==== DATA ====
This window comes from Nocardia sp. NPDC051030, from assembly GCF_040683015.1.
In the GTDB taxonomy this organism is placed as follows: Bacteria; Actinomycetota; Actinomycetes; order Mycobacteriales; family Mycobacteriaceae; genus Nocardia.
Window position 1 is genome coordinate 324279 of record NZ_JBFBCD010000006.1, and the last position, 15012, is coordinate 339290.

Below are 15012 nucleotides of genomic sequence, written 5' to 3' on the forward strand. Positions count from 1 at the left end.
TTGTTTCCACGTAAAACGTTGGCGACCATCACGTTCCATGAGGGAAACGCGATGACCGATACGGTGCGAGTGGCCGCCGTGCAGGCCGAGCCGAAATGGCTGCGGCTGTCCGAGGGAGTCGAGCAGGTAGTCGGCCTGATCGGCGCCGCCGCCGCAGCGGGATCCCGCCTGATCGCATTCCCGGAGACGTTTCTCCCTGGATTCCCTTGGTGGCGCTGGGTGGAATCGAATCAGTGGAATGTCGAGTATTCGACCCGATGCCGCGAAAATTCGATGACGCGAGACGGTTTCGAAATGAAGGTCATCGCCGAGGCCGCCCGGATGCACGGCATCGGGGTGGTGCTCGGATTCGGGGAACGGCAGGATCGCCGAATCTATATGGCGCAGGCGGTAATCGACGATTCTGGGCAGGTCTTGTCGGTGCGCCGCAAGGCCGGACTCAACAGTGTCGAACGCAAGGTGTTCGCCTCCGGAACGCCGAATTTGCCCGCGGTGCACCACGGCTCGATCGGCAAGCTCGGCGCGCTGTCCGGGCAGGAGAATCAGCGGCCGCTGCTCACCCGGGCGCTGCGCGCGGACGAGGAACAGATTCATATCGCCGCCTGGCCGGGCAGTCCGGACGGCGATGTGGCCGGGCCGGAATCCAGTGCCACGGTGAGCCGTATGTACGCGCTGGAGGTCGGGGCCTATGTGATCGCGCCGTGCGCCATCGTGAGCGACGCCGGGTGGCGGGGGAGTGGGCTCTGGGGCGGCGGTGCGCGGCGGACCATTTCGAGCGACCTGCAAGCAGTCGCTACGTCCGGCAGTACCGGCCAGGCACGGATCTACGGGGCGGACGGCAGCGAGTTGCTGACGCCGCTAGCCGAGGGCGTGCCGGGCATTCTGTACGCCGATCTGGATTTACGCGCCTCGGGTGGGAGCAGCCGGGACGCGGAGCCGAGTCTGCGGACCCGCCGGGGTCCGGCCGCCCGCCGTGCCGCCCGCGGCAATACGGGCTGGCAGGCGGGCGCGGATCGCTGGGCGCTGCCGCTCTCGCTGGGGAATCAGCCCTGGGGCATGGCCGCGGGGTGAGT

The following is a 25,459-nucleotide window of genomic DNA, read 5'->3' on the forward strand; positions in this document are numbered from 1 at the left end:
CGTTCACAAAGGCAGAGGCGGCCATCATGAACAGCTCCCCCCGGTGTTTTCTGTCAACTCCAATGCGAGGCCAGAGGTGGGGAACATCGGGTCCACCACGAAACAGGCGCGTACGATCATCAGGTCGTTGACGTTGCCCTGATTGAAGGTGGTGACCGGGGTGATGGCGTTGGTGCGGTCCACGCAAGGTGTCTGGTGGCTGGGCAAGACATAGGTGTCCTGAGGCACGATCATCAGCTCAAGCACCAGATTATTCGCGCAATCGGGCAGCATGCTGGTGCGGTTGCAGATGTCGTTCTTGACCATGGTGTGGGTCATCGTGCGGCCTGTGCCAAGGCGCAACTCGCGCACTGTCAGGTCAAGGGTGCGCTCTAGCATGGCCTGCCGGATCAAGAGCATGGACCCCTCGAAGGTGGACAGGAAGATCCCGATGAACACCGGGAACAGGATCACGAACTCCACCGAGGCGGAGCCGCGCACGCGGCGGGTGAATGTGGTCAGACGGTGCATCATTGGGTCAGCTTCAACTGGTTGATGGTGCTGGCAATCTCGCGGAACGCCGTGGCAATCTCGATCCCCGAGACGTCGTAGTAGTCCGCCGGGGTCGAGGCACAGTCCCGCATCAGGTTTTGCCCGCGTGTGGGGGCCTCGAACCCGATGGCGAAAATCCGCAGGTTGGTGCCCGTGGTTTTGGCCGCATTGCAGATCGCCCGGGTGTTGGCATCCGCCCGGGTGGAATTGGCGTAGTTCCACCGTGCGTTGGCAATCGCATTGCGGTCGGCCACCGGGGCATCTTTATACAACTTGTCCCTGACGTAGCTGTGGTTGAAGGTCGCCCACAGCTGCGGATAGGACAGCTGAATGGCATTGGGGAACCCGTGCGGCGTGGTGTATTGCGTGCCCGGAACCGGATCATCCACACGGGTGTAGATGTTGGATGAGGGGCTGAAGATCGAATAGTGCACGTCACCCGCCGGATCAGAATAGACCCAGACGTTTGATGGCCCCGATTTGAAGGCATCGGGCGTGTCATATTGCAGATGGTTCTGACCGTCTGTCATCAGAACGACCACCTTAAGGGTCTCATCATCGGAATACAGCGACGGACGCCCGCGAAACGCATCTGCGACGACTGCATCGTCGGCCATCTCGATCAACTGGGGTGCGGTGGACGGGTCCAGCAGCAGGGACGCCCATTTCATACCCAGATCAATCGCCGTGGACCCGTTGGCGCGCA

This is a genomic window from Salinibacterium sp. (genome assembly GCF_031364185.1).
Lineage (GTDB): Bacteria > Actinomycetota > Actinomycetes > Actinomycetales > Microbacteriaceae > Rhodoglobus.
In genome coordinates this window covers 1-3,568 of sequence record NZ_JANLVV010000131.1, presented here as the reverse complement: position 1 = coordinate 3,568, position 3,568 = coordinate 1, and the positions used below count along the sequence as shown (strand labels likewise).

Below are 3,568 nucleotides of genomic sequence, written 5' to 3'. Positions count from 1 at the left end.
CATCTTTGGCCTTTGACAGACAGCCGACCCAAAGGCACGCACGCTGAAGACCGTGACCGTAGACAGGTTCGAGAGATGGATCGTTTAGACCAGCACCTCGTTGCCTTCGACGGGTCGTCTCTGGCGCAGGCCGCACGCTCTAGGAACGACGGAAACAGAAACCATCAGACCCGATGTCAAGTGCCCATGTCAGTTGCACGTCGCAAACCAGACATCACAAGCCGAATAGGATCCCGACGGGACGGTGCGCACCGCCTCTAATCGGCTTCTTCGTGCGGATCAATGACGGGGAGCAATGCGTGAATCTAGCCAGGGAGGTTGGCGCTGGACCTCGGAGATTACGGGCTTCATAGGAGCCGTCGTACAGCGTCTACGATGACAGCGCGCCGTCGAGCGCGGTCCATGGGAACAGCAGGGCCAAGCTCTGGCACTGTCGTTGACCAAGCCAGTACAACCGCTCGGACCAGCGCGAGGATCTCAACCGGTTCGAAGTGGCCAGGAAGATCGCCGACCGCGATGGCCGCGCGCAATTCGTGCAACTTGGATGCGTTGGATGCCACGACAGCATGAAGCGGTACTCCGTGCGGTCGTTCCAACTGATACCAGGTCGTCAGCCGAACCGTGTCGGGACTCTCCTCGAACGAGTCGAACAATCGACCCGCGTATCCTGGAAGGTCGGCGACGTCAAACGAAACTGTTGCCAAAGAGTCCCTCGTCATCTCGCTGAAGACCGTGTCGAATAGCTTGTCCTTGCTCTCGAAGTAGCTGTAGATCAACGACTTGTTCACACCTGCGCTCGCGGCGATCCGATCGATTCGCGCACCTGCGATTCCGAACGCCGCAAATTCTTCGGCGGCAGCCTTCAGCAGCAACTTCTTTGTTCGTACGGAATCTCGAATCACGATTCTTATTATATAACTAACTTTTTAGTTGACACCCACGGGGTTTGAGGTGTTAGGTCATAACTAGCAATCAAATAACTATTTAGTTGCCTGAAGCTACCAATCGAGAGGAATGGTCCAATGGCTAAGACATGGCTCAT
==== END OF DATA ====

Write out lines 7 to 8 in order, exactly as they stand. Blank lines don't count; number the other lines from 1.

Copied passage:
CGTTCACAAAGGCAGAGGCGGCCATCATGAACAGCTCCCCCCGGTGTTTTCTGTCAACTCCAATGCGAGGCCAGAGGTGGGGAACATCGGGTCCACCACGAAACAGGCGCGTACGATCATCAGGTCGTTGACGTTGCCCTGATTGAAGGTGGTGACCGGGGTGATGGCGTTGGTGCGGTCCACGCAAGGTGTCTGGTGGCTGGGCAAGACATAGGTGTCCTGAGGCACGATCATCAGCTCAAGCACCAGATTATTCGCGCAATCGGGCAGCATGCTGGTGCGGTTGCAGATGTCGTTCTTGACCATGGTGTGGGTCATCGTGCGGCCTGTGCCAAGGCGCAACTCGCGCACTGTCAGGTCAAGGGTGCGCTCTAGCATGGCCTGCCGGATCAAGAGCATGGACCCCTCGAAGGTGGACAGGAAGATCCCGATGAACACCGGGAACAGGATCACGAACTCCACCGAGGCGGAGCCGCGCACGCGGCGGGTGAATGTGGTCAGACGGTGCATCATTGGGTCAGCTTCAACTGGTTGATGGTGCTGGCAATCTCGCGGAACGCCGTGGCAATCTCGATCCCCGAGACGTCGTAGTAGTCCGCCGGGGTCGAGGCACAGTCCCGCATCAGGTTTTGCCCGCGTGTGGGGGCCTCGAACCCGATGGCGAAAATCCGCAGGTTGGTGCCCGTGGTTTTGGCCGCATTGCAGATCGCCCGGGTGTTGGCATCCGCCCGGGTGGAATTGGCGTAGTTCCACCGTGCGTTGGCAATCGCATTGCGGTCGGCCACCGGGGCATCTTTATACAACTTGTCCCTGACGTAGCTGTGGTTGAAGGTCGCCCACAGCTGCGGATAGGACAGCTGAATGGCATTGGGGAACCCGTGCGGCGTGGTGTATTGCGTGCCCGGAACCGGATCATCCACACGGGTGTAGATGTTGGATGAGGGGCTGAAGATCGAATAGTGCACGTCACCCGCCGGATCAGAATAGACCCAGACGTTTGATGGCCCCGATTTGAAGGCATCGGGCGTGTCATATTGCAGATGGTTCTGACCGTCTGTCATCAGAACGACCACCTTAAGGGTCTCATCATCGGAATACAGCGACGGACGCCCGCGAAACGCATCTGCGACGACTGCATCGTCGGCCATCTCGATCAACTGGGGTGCGGTGGACGGGTCCAGCAGCAGGGACGCCCATTTCATACCCAGATCAATCGCCGTGGACCCGTTGGCGCGCA

This is a genomic window from Salinibacterium sp. (genome assembly GCF_031364185.1).